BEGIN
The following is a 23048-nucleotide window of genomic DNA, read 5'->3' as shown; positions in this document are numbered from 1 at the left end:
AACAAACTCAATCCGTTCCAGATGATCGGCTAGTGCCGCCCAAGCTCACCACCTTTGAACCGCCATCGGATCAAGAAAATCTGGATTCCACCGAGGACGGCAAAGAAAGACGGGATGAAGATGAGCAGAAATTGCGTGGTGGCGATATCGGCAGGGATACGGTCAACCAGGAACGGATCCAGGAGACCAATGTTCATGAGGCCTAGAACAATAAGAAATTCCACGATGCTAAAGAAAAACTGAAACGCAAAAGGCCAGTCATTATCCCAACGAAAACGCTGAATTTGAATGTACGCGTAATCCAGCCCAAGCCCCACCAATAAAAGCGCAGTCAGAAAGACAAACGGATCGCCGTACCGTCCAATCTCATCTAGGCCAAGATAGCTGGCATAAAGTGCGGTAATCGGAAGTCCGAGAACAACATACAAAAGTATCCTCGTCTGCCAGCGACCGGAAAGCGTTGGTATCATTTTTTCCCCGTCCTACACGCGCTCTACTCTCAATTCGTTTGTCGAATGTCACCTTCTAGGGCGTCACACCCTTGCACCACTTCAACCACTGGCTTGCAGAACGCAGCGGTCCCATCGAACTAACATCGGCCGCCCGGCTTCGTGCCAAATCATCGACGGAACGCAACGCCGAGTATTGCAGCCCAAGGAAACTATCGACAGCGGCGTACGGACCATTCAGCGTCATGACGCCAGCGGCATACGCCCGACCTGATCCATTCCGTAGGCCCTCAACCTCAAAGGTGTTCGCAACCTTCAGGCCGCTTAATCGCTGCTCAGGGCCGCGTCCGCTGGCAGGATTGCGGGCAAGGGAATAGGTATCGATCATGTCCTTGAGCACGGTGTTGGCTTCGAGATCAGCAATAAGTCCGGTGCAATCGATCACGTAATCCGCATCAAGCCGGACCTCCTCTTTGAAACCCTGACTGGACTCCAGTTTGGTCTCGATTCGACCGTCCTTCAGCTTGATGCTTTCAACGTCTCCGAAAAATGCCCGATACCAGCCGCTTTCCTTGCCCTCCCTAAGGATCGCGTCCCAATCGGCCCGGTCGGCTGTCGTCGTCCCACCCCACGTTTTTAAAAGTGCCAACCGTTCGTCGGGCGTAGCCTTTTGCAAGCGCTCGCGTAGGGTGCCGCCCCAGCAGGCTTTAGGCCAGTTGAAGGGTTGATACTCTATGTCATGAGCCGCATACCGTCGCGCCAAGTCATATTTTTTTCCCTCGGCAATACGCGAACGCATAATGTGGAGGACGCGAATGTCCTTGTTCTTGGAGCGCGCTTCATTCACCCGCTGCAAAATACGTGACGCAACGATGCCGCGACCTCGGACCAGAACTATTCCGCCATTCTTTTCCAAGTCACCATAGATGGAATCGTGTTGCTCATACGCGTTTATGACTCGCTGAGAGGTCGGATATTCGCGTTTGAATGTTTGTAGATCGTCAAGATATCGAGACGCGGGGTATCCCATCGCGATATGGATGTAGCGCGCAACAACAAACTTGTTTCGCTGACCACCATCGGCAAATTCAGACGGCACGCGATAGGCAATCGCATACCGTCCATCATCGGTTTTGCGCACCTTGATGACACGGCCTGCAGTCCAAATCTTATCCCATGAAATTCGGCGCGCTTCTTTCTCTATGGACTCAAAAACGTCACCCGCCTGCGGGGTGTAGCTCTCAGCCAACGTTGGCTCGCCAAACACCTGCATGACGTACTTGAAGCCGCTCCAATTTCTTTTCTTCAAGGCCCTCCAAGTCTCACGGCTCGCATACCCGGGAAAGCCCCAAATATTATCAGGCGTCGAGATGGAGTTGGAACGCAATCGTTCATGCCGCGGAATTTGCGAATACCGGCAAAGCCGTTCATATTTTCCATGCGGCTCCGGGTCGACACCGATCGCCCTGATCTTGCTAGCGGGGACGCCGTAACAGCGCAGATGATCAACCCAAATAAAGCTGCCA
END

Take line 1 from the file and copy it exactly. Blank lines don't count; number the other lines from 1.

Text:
The following is a 23048-nucleotide window of genomic DNA, read 5'->3' as shown; positions in this document are numbered from 1 at the left end: